PORT HOOD: The already down-on-its-luck water and waste water system in Inverness County was done no favours by the category 2 hurricane that recently rolled through the area.
Lengthy power outages that started for most communities on September 7 (and which lasted for almost a week for some) impacted water treatment facilities and the production wells across the municipality.
Keith MacDonald, the Chief Administrative Officer for the Municipality of the County of Inverness, detailed the extent of the damage to The Reporter.
“Outages in Cheticamp were minimal, so there was no impact on the production well there,” he said. “But the other communities, once the power went off, the water treatment facilities and the production wells were no longer able to operate. Each community was relying on a water reservoir for provision of water to their particular community.”
Each reservoir has a certain volume, so each community had a varying duration of supply to that community, generally between two to four days of water. Both Mabou and Whycocomagh ran out of water due to reservoirs being emptied.
Water levels in Judique, Inverness and Port Hood were significantly decreased. Port Hood was on a conservation order prior to the hurricane’s arrival.
“We had to address each of those communities with limited water supply by providing comfort centers and water for those in need,” MacDonald said. “We worked with the various fire departments in those communities. People could stop by and have a hot meal, charge their communication devices, and stock up on water.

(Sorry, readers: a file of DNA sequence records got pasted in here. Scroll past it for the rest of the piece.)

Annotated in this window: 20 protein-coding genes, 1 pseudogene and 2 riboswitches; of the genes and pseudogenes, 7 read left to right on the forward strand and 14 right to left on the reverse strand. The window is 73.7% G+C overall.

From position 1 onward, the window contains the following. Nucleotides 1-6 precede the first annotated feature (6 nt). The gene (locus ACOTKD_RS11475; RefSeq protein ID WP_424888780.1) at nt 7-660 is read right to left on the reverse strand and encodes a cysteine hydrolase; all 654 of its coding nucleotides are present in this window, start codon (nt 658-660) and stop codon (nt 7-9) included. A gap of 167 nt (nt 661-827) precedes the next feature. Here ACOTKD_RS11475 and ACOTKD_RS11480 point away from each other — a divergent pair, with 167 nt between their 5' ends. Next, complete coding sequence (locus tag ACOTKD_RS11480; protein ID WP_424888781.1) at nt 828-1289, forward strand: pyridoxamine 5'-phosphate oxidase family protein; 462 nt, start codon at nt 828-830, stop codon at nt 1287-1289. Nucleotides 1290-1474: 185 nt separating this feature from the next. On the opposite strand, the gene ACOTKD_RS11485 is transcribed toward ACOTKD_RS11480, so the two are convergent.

“People throughout Inverness County demonstrated how much they care and support their neighbours.”
Water levels in the various reservoirs are recovering, the CAO said, and added that over the next few weeks, the water supplies will be back up to full capacity.
In Port Hood, the municipality is working to finalize a new water production well that will significantly increase the amount of water produced on a daily basis for that community.
“Our goal is to have that project commissioned by the end of this month,” he said.
For the time being, those on the Port Hood water system are under a strict conservation effort. Residents are urged to refrain from washing vehicles, boats, houses; refrain from baths or long showers; rely on bottled water for tooth brushing and consumption; and to avoid washing clothes and using dishwashers.
Free jugs of water are available at the Port Hood Co-op, Inverness Co-op, and Judique Fire Hall.
Those not complying with the directives may have their water service suspended. The charges for re-establishing water service would be the responsibility of the customer, not the municipality.
Water is currently being trucked into the community to help increase the amount of water held at the reservoir.
“It was a significant weather event,” MacDonald said. “As everyone knows, with climate change more events like this are to be expected, so municipalities will have to look at measures to be better prepared and respond to these type of occurrences.
“The municipality will have to look at various ways to maintain power to various infrastructure components during weather events like this and better support residents in need.”
The CAO pointed out this year’s capital budget includes $250,000 for generators to support various water treatment facilities.